Daily Family Worship

Luke 14: The Parable of the Great Supper

by | Feb 28, 2024

luke 14

Throughout his Gospel-narrative, Luke pictures our Lord as a Man of human sympathies and social instincts, and not as a severe ascetic. He mingled freely with His fellow men – worshiping with them in their synagogues and eating with them in their homes. Here in this chapter, we have a scene that is sketched in great detail of a Sabbath-feast in the home of a Pharisee (verses 1-24). Jesus is pictured as entering with the guests, noting the ranks of society to which they belong, and taking a leading part in their conversation. Yet He never forgot His great mission, not even for a moment! He seized every opportunity for delivering some needed message. On this occasion, His tones were unusually severe; for He was among persons who were being formally courteous, but whose hearts were hostile to Him. Nevertheless, He still showed His unfailing grace to them all, and His desire for their highest good.

While the guests were assembling, Jesus saw a man who was suffering from a disease called dropsy. The Savior knew that the Pharisees were watching Him, and He also knew that they would object to His working a cure upon the Sabbath Day; so before they even had the opportunity to make such an objection, He turned to ask them whether a cure would be lawful. When they hesitated to reply, He healed the sufferer. Then He rebuked their hypocrisy, and He warned them (and all people) against insincerity in religion. He reminded these formalists that if necessary, they would not hesitate to rescue an animal that they owned – even on the Sabbath Day. Therefore, should they regard it as sinful to mercifully deliver a fellow human being from distress? Jesus never encouraged the breaking of the Sabbath law; but by His words and actions on multiple occasions, He did teach that this law must be interpreted by love.

It was on this occasion that Jesus delivered the parable of the great supper, by which He illustrated the sinful folly of refusing to accept His offer of salvation. In this parable, those who were originally invited to the feast feigned a willingness to come; but when the special evening arrived, their flimsy excuses showed their complete absorption in selfish interests, and their utter disregard for their host. However, their seats at the banquet-table were filled with other guests – some of them poor and helpless, from their own city; and others who were drifters and wanderers from the highways and hedges beyond. Thus Jesus plainly pictured the refusal of His offered salvation by the rulers and Pharisees of His day, and its acceptance by publicans, sinners, and despised Gentiles.

There was a message for each person who heard this parable from Jesus’ lips that day, and there is still a message today for anyone who is rejecting Christ. The Pharisees, by inviting Jesus to dine, pretended to feel some sympathy for Him as a prophet; but in their hearts, they hated Him. And there are many people today who show an outward respect for the truth of Christianity, and who talk sentimentally about the Kingdom of God. But they are so absorbed in selfish interests, and have so little real love for God, that they refuse His offer of salvation; while social outcasts and despised heathens gladly accept the invitation to life, Divine fellowship, and eternal joy.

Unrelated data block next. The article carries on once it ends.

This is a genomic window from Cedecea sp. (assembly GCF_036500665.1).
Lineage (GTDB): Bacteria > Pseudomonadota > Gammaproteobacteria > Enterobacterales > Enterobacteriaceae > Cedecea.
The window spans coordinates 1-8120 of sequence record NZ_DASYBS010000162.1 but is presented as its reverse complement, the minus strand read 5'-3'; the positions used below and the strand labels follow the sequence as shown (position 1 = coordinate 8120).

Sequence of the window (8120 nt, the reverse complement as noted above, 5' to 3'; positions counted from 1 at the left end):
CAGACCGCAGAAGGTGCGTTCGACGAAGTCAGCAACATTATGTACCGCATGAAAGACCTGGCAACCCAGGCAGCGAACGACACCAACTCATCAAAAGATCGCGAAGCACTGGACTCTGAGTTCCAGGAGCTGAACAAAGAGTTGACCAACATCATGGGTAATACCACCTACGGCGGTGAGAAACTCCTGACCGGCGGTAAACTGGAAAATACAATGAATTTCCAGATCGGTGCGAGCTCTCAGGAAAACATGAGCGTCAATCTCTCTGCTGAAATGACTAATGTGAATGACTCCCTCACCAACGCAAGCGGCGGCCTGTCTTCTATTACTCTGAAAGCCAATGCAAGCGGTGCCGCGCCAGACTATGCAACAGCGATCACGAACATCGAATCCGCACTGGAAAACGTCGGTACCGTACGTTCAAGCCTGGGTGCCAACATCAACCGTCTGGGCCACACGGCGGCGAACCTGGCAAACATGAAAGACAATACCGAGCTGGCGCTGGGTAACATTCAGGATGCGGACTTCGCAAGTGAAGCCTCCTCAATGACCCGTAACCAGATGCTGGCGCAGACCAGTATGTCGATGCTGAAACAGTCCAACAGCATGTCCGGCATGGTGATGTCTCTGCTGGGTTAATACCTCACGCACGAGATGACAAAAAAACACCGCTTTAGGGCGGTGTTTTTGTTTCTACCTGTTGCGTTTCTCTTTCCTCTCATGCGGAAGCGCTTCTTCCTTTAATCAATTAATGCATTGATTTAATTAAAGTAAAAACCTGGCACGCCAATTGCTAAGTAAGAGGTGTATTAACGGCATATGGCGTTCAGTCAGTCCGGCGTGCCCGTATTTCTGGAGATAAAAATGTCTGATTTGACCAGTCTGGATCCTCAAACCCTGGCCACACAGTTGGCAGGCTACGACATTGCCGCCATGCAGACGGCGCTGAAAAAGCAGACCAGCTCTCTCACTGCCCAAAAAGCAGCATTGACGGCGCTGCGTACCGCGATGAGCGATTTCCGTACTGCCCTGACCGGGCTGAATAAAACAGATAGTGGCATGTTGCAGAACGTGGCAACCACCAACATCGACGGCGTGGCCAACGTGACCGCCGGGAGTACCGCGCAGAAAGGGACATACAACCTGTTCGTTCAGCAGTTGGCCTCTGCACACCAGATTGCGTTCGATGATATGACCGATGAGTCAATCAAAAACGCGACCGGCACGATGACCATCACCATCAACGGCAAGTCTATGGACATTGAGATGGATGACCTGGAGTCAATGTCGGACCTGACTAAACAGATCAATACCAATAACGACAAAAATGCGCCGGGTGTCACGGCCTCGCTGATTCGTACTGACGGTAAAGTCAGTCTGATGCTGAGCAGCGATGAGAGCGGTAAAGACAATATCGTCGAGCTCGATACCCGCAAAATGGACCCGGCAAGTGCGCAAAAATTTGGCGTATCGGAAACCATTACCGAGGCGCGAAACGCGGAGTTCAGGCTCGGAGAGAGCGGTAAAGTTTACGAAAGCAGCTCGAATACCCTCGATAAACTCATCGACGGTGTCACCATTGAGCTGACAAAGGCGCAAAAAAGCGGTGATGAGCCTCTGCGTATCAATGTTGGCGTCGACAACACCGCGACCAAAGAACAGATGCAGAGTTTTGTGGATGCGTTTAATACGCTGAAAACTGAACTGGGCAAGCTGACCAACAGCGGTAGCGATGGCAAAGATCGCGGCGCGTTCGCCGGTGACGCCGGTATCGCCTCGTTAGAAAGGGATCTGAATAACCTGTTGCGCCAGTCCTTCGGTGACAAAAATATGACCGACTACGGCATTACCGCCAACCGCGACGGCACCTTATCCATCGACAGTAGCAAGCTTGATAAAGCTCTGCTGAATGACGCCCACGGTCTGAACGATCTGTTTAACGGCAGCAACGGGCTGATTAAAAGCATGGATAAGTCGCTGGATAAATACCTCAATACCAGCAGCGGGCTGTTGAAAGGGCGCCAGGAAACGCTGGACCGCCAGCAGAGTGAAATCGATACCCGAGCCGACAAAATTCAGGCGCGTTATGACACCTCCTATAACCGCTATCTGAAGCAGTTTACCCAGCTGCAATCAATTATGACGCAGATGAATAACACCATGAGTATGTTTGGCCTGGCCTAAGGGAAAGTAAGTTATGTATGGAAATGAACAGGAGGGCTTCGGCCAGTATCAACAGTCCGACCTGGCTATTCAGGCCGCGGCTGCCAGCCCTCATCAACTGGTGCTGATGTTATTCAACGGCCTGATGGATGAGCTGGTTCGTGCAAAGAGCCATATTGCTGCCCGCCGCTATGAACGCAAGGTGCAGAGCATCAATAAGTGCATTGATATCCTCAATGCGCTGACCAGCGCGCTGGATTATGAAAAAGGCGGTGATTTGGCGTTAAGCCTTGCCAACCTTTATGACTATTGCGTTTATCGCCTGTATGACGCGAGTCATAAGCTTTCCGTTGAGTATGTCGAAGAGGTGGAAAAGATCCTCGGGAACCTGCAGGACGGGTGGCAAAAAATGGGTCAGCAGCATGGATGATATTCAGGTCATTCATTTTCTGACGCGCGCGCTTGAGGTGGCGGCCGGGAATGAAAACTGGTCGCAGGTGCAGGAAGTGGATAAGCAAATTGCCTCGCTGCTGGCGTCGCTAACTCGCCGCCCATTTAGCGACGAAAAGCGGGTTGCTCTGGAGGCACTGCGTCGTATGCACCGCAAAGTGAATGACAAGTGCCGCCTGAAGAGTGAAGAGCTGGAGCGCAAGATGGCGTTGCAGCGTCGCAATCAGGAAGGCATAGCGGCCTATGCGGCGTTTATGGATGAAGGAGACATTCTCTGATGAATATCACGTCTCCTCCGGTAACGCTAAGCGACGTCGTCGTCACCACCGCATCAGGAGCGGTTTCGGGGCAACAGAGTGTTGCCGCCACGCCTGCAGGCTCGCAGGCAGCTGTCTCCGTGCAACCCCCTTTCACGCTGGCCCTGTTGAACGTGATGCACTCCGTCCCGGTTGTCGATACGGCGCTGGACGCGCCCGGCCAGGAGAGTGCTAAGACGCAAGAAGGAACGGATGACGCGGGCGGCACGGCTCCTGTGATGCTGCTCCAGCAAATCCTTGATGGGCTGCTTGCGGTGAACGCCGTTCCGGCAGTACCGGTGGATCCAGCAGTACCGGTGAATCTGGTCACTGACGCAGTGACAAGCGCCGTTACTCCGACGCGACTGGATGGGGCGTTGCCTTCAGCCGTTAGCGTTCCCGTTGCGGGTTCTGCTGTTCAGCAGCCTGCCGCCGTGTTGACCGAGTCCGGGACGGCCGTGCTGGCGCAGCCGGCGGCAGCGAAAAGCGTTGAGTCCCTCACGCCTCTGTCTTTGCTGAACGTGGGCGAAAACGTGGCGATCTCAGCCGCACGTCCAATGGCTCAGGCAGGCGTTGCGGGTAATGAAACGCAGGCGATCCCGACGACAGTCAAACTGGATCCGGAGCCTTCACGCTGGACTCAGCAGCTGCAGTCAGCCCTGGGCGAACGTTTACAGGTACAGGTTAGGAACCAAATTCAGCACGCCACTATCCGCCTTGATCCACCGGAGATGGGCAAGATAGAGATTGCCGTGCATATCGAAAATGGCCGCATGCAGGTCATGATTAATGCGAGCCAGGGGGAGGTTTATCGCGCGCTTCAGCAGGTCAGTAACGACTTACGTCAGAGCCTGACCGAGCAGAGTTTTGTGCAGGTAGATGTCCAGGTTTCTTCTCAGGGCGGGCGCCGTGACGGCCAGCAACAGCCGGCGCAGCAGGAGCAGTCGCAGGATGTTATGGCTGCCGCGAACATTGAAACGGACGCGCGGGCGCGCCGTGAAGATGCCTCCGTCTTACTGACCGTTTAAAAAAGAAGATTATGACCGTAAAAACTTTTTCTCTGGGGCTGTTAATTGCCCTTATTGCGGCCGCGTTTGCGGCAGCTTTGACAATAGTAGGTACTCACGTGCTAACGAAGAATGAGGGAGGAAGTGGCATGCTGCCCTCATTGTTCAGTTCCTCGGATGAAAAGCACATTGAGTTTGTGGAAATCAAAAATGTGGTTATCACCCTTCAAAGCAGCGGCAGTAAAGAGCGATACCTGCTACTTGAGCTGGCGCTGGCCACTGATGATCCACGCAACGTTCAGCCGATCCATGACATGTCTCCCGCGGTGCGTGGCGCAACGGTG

As Jesus was journeying onward toward Jerusalem, the crowds that followed Him were increasing in size and in excitement. The people mistakenly imagined that He was about to establish a kingdom in pomp and splendor and power; and in these glories, they expected to share. In order to remove this misunderstanding, Jesus turned to address the multitudes and declared to them the true conditions of discipleship (verses 25-35). His followers must expect sacrifice and suffering; they must be willing to part with all they possess, and even with life itself. When He declared that they must hate their kindred and their own lives, He meant, of course, that their love for Him must surpass their love for them, if one has to be chosen over the other. One’s family members must only be regarded with aversion insofar as they oppose or stand in the way of our relationship with Christ. To be His disciple, one must be willing to “bear his cross,” which is a symbol of suffering and death. One must continually yield his will to the will of Christ, no matter what hardship or loss might be involved.

Jesus did not wish to discourage people from following Him, but He did take care to warn them to count the cost first. He illustrated this by referring to the folly of laying the foundation for a building without first estimating the entire expense and one’s ability to meet it. He also stated, as a further illustration, the rashness of entering into a war without first calculating what sacrifices must be made to win it. Jesus was saying that it is not wise to begin the Christian life unless one first realizes that it involves a readiness to renounce everything which His service may demand. “So therefore, whosoever he be of you that renounceth not all that he hath, he cannot be my disciple.” Nothing could be more useless than a worldly, selfish, and willful follower of Christ. Such a person is like salt that has lost its savor; he lacks the very essence of discipleship, and so he can be of no possible service to his Lord.

Thank You, Lord Jesus for Your merciful invitation to come and dine at Your glorious Gospel-feast which You have furnished for us at Your own cost, and yet it is free of expense to us – for this feast of wholesome and pleasant dishes is offered without money and without price! Amen.

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